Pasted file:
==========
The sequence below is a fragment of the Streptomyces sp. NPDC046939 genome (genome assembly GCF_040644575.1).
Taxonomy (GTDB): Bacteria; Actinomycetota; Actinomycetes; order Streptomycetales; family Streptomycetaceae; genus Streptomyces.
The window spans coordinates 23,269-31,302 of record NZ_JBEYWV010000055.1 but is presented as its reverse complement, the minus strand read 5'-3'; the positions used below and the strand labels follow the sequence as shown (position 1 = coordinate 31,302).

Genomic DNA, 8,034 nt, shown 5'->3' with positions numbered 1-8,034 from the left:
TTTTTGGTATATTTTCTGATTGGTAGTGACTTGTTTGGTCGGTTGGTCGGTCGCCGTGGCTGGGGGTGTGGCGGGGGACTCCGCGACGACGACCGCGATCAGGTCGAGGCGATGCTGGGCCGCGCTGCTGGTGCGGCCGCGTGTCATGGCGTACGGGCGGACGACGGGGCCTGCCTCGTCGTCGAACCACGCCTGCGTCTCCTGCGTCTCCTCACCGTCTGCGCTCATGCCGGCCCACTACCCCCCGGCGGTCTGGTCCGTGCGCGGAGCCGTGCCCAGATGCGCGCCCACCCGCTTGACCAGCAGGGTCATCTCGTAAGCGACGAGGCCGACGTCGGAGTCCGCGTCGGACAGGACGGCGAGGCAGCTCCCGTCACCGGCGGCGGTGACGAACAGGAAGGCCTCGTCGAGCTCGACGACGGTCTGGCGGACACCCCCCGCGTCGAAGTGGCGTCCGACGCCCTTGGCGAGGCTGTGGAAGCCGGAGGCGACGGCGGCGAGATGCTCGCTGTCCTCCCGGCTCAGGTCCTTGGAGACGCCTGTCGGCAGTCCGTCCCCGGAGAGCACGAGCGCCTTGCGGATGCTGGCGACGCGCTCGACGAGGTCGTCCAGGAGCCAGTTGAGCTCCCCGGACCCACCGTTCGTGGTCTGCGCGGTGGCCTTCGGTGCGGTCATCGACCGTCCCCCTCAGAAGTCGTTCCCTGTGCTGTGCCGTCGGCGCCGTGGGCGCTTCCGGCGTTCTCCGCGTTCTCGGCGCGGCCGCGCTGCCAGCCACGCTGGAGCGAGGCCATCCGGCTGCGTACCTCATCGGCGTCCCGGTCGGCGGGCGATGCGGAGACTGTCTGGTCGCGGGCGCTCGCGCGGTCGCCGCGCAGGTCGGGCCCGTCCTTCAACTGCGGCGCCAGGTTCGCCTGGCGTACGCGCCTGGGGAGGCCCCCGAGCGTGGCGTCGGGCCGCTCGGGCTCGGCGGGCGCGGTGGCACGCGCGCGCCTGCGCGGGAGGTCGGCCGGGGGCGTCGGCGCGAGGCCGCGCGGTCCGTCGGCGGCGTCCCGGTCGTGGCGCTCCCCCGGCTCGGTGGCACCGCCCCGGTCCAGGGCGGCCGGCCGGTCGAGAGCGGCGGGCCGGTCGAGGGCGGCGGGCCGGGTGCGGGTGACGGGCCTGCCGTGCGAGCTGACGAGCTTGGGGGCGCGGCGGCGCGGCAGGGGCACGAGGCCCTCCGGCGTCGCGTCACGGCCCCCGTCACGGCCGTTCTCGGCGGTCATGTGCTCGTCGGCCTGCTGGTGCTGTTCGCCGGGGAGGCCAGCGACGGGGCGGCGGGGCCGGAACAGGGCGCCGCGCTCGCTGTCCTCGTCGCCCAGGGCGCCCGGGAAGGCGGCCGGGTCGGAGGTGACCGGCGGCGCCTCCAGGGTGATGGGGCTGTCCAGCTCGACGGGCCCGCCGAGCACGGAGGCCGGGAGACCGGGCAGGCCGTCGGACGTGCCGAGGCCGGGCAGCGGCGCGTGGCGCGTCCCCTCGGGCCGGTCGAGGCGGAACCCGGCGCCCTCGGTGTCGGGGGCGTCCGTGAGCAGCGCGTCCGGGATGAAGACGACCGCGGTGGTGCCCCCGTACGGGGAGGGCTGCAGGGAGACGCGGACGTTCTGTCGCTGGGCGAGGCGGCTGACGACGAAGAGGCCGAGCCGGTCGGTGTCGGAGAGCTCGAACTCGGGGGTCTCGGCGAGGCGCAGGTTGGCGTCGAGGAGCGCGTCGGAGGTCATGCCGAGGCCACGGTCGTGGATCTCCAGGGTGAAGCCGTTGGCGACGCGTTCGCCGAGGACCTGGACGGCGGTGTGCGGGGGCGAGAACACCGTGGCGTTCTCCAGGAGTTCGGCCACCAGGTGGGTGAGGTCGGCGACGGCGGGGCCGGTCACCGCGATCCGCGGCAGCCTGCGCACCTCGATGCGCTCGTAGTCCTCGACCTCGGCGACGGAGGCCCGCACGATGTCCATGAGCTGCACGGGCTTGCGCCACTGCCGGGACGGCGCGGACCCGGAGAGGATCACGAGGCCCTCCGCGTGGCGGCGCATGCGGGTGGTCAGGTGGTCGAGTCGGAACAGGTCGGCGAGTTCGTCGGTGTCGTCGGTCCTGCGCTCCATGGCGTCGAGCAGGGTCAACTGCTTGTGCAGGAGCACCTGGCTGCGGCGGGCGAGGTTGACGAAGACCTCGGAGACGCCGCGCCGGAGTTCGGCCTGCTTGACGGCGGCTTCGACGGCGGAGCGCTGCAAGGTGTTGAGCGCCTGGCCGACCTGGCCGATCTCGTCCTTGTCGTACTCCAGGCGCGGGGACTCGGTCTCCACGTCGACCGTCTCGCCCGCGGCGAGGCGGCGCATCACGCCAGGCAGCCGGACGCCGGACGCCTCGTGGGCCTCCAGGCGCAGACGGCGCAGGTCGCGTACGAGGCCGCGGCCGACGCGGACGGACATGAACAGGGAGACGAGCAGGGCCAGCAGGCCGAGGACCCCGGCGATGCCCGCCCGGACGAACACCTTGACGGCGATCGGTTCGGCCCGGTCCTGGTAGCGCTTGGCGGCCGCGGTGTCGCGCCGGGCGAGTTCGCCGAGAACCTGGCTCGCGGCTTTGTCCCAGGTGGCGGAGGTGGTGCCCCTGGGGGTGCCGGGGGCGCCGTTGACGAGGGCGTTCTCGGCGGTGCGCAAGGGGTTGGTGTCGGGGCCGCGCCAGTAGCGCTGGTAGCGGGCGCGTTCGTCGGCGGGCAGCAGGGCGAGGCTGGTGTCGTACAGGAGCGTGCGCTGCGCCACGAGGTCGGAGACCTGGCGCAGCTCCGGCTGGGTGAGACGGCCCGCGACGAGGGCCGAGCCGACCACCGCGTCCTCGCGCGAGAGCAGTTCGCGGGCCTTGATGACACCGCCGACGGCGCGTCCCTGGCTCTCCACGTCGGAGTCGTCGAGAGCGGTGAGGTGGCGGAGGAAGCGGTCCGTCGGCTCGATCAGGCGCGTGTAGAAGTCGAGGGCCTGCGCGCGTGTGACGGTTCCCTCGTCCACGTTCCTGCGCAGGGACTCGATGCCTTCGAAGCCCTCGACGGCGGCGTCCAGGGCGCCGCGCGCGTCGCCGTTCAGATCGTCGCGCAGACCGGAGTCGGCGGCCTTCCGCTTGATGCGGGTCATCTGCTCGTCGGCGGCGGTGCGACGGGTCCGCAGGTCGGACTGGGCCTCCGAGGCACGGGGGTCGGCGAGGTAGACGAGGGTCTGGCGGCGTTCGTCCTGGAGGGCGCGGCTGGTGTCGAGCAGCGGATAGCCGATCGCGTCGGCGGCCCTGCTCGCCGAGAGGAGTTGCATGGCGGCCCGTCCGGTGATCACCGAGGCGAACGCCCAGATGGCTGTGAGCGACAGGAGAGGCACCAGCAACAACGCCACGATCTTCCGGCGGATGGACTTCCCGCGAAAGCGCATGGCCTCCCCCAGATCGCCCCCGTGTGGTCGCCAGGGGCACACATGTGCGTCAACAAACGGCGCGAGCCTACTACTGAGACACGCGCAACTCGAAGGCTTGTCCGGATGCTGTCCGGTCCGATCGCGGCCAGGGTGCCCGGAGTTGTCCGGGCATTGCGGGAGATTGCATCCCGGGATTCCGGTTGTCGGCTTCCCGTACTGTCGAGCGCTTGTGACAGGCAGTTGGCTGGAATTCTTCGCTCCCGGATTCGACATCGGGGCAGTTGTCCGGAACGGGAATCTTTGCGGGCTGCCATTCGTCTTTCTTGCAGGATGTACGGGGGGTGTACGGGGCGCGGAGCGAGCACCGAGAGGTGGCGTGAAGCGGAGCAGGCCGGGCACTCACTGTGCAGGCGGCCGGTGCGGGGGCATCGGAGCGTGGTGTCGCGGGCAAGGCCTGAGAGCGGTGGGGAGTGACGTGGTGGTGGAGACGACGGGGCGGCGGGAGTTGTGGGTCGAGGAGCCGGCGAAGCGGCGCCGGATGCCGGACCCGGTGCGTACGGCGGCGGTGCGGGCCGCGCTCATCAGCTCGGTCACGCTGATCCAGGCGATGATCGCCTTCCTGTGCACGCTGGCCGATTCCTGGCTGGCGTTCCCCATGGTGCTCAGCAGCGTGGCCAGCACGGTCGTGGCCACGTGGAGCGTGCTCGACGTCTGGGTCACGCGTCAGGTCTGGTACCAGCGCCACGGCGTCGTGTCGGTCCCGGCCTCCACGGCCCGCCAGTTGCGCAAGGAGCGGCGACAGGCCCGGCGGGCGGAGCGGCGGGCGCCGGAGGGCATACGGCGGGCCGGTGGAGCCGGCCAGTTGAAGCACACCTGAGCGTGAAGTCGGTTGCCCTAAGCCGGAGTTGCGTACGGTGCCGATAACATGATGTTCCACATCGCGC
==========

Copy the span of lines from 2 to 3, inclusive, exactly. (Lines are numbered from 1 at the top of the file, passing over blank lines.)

Taxonomy (GTDB): Bacteria; Actinomycetota; Actinomycetes; order Streptomycetales; family Streptomycetaceae; genus Streptomyces.
The window spans coordinates 23,269-31,302 of record NZ_JBEYWV010000055.1 but is presented as its reverse complement, the minus strand read 5'-3'; the positions used below and the strand labels follow the sequence as shown (position 1 = coordinate 31,302).